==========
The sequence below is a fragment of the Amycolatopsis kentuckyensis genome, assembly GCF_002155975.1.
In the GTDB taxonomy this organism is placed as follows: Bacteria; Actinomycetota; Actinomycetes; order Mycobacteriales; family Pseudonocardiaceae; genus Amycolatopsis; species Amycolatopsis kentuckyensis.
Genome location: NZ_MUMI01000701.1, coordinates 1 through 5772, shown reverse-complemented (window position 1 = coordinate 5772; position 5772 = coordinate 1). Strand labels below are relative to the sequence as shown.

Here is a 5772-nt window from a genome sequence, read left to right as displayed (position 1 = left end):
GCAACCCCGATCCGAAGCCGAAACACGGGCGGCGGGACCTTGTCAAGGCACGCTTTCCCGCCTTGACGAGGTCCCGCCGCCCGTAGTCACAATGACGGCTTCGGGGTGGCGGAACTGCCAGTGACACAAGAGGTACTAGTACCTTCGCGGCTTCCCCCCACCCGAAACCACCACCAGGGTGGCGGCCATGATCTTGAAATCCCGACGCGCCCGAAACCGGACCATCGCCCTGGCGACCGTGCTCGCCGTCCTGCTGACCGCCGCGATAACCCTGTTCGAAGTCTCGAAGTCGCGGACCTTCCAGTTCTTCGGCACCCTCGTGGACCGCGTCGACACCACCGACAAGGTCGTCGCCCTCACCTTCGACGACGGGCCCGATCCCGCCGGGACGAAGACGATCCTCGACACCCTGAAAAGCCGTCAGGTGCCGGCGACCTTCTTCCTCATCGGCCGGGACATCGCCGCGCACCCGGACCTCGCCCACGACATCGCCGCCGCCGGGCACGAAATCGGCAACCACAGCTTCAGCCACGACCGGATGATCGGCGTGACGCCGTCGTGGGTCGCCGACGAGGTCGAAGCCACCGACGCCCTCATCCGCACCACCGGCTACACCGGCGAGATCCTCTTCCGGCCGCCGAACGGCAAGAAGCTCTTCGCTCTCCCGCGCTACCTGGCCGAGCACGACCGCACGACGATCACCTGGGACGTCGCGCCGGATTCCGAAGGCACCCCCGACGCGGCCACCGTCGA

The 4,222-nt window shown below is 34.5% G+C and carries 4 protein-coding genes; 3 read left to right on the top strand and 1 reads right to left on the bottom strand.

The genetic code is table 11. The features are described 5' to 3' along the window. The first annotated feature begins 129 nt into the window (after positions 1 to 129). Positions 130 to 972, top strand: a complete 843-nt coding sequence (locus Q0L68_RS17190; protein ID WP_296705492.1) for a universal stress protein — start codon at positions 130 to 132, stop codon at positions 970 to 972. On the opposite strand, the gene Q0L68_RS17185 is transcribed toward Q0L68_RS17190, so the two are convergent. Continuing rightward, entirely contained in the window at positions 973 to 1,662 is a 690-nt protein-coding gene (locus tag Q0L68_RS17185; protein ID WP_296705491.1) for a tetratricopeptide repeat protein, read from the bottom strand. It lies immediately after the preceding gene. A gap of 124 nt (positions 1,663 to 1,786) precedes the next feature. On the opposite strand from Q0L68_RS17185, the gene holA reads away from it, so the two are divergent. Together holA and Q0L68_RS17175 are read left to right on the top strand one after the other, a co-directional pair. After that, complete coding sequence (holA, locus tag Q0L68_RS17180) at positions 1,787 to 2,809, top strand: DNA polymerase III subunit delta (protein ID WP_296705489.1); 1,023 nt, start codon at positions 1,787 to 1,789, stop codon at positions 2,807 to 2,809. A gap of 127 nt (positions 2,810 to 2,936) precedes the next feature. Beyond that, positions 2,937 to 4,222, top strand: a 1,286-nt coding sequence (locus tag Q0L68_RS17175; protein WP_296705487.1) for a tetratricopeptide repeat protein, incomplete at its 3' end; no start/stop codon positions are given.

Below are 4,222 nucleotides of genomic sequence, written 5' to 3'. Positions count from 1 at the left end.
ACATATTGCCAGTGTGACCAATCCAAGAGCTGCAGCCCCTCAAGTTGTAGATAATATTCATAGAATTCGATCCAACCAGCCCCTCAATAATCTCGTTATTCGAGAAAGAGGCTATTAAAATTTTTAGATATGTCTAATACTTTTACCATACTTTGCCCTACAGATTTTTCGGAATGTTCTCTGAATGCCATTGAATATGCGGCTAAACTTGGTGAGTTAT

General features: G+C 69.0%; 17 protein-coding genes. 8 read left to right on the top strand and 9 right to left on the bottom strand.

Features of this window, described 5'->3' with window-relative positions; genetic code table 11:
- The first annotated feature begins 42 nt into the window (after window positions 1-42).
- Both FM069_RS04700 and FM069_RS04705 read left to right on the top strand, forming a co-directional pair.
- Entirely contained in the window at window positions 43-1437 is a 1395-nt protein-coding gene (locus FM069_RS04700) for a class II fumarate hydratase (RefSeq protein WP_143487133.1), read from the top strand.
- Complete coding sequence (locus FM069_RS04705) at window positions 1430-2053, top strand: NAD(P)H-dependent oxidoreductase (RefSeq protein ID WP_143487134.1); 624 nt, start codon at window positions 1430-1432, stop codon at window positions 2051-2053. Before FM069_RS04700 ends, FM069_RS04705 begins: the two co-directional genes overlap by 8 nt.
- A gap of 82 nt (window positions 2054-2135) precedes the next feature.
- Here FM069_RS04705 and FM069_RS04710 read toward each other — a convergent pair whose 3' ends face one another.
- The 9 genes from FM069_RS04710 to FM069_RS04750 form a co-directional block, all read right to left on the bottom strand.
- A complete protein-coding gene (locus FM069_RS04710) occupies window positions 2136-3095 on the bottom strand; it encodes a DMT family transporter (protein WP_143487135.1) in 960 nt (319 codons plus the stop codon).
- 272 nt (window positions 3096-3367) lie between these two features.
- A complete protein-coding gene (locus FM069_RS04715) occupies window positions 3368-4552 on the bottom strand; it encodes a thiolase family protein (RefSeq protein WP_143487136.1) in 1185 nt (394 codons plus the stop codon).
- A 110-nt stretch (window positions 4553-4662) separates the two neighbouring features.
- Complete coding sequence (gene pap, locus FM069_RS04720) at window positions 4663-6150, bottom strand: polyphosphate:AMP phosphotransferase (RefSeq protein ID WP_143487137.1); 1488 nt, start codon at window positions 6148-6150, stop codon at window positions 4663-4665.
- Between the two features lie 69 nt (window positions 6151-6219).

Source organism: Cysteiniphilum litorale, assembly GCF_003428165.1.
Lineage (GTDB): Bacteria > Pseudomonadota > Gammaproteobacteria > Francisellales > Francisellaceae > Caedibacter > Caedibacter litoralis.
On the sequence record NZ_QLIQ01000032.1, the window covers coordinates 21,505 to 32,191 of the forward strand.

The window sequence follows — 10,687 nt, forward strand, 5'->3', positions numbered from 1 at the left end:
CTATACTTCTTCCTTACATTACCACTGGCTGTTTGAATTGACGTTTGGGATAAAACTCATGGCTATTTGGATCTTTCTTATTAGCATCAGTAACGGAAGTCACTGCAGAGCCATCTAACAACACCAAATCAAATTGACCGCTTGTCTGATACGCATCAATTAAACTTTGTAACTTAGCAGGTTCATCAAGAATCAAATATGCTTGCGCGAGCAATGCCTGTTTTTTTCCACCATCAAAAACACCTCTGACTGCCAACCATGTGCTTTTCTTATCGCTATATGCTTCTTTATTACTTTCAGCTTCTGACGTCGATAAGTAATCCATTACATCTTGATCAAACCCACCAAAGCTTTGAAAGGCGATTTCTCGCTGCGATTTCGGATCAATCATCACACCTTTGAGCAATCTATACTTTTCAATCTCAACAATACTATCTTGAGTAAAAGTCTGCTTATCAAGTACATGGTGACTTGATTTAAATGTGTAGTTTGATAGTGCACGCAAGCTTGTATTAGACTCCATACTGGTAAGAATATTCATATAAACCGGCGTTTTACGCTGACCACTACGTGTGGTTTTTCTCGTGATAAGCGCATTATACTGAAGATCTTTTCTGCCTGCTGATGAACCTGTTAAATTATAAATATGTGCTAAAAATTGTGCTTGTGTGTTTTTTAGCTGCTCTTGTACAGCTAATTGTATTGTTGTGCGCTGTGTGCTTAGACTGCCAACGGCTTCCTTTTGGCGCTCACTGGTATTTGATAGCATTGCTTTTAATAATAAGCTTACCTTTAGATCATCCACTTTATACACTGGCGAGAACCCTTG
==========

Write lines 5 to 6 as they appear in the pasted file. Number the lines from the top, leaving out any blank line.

GCAACCCCGATCCGAAGCCGAAACACGGGCGGCGGGACCTTGTCAAGGCACGCTTTCCCGCCTTGACGAGGTCCCGCCGCCCGTAGTCACAATGACGGCTTCGGGGTGGCGGAACTGCCAGTGACACAAGAGGTACTAGTACCTTCGCGGCTTCCCCCCACCCGAAACCACCACCAGGGTGGCGGCCATGATCTTGAAATCCCGACGCGCCCGAAACCGGACCATCGCCCTGGCGACCGTGCTCGCCGTCCTGCTGACCGCCGCGATAACCCTGTTCGAAGTCTCGAAGTCGCGGACCTTCCAGTTCTTCGGCACCCTCGTGGACCGCGTCGACACCACCGACAAGGTCGTCGCCCTCACCTTCGACGACGGGCCCGATCCCGCCGGGACGAAGACGATCCTCGACACCCTGAAAAGCCGTCAGGTGCCGGCGACCTTCTTCCTCATCGGCCGGGACATCGCCGCGCACCCGGACCTCGCCCACGACATCGCCGCCGCCGGGCACGAAATCGGCAACCACAGCTTCAGCCACGACCGGATGATCGGCGTGACGCCGTCGTGGGTCGCCGACGAGGTCGAAGCCACCGACGCCCTCATCCGCACCACCGGCTACACCGGCGAGATCCTCTTCCGGCCGCCGAACGGCAAGAAGCTCTTCGCTCTCCCGCGCTACCTGGCCGAGCACGACCGCACGACGATCACCTGGGACGTCGCGCCGGATTCCGAAGGCACCCCCGACGCGGCCACCGTCGA

The 4,222-nt window shown below is 34.5% G+C and carries 4 protein-coding genes; 3 read left to right on the top strand and 1 reads right to left on the bottom strand.